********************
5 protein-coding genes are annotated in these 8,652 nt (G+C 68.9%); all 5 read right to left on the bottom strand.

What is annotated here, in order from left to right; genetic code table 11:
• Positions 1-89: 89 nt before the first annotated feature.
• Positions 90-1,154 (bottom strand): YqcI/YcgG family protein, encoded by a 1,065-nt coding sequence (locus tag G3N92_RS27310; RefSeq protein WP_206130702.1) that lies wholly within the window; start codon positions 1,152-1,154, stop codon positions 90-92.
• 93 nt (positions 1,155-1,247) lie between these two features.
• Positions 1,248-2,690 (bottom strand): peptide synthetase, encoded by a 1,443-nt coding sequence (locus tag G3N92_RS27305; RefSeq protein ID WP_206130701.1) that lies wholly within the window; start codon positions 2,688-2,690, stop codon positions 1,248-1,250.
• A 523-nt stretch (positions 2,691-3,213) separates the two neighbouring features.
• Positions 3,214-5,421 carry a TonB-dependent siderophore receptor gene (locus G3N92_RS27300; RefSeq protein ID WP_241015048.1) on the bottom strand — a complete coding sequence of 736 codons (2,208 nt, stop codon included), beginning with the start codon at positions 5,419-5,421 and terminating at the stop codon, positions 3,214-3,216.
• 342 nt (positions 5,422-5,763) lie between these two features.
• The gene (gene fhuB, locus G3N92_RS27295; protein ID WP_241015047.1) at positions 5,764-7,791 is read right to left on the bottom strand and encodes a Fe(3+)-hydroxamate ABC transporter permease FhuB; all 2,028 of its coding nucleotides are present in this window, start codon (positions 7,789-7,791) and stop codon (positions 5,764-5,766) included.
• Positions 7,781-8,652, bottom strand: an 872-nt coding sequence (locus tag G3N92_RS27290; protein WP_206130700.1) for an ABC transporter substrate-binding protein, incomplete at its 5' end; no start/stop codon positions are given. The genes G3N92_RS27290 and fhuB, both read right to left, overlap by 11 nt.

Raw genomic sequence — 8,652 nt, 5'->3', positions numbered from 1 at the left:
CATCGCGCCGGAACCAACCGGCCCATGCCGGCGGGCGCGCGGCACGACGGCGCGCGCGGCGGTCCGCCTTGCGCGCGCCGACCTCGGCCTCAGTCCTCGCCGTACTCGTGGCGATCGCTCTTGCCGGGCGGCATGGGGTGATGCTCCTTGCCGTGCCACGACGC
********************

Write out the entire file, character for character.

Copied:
5 protein-coding genes are annotated in these 8,652 nt (G+C 68.9%); all 5 read right to left on the bottom strand.

What is annotated here, in order from left to right; genetic code table 11:
• Positions 1-89: 89 nt before the first annotated feature.
• Positions 90-1,154 (bottom strand): YqcI/YcgG family protein, encoded by a 1,065-nt coding sequence (locus tag G3N92_RS27310; RefSeq protein WP_206130702.1) that lies wholly within the window; start codon positions 1,152-1,154, stop codon positions 90-92.
• 93 nt (positions 1,155-1,247) lie between these two features.
• Positions 1,248-2,690 (bottom strand): peptide synthetase, encoded by a 1,443-nt coding sequence (locus tag G3N92_RS27305; RefSeq protein ID WP_206130701.1) that lies wholly within the window; start codon positions 2,688-2,690, stop codon positions 1,248-1,250.
• A 523-nt stretch (positions 2,691-3,213) separates the two neighbouring features.
• Positions 3,214-5,421 carry a TonB-dependent siderophore receptor gene (locus G3N92_RS27300; RefSeq protein ID WP_241015048.1) on the bottom strand — a complete coding sequence of 736 codons (2,208 nt, stop codon included), beginning with the start codon at positions 5,419-5,421 and terminating at the stop codon, positions 3,214-3,216.
• 342 nt (positions 5,422-5,763) lie between these two features.
• The gene (gene fhuB, locus G3N92_RS27295; protein ID WP_241015047.1) at positions 5,764-7,791 is read right to left on the bottom strand and encodes a Fe(3+)-hydroxamate ABC transporter permease FhuB; all 2,028 of its coding nucleotides are present in this window, start codon (positions 7,789-7,791) and stop codon (positions 5,764-5,766) included.
• Positions 7,781-8,652, bottom strand: an 872-nt coding sequence (locus tag G3N92_RS27290; protein WP_206130700.1) for an ABC transporter substrate-binding protein, incomplete at its 5' end; no start/stop codon positions are given. The genes G3N92_RS27290 and fhuB, both read right to left, overlap by 11 nt.

Raw genomic sequence — 8,652 nt, 5'->3', positions numbered from 1 at the left:
CATCGCGCCGGAACCAACCGGCCCATGCCGGCGGGCGCGCGGCACGACGGCGCGCGCGGCGGTCCGCCTTGCGCGCGCCGACCTCGGCCTCAGTCCTCGCCGTACTCGTGGCGATCGCTCTTGCCGGGCGGCATGGGGTGATGCTCCTTGCCGTGCCACGACGC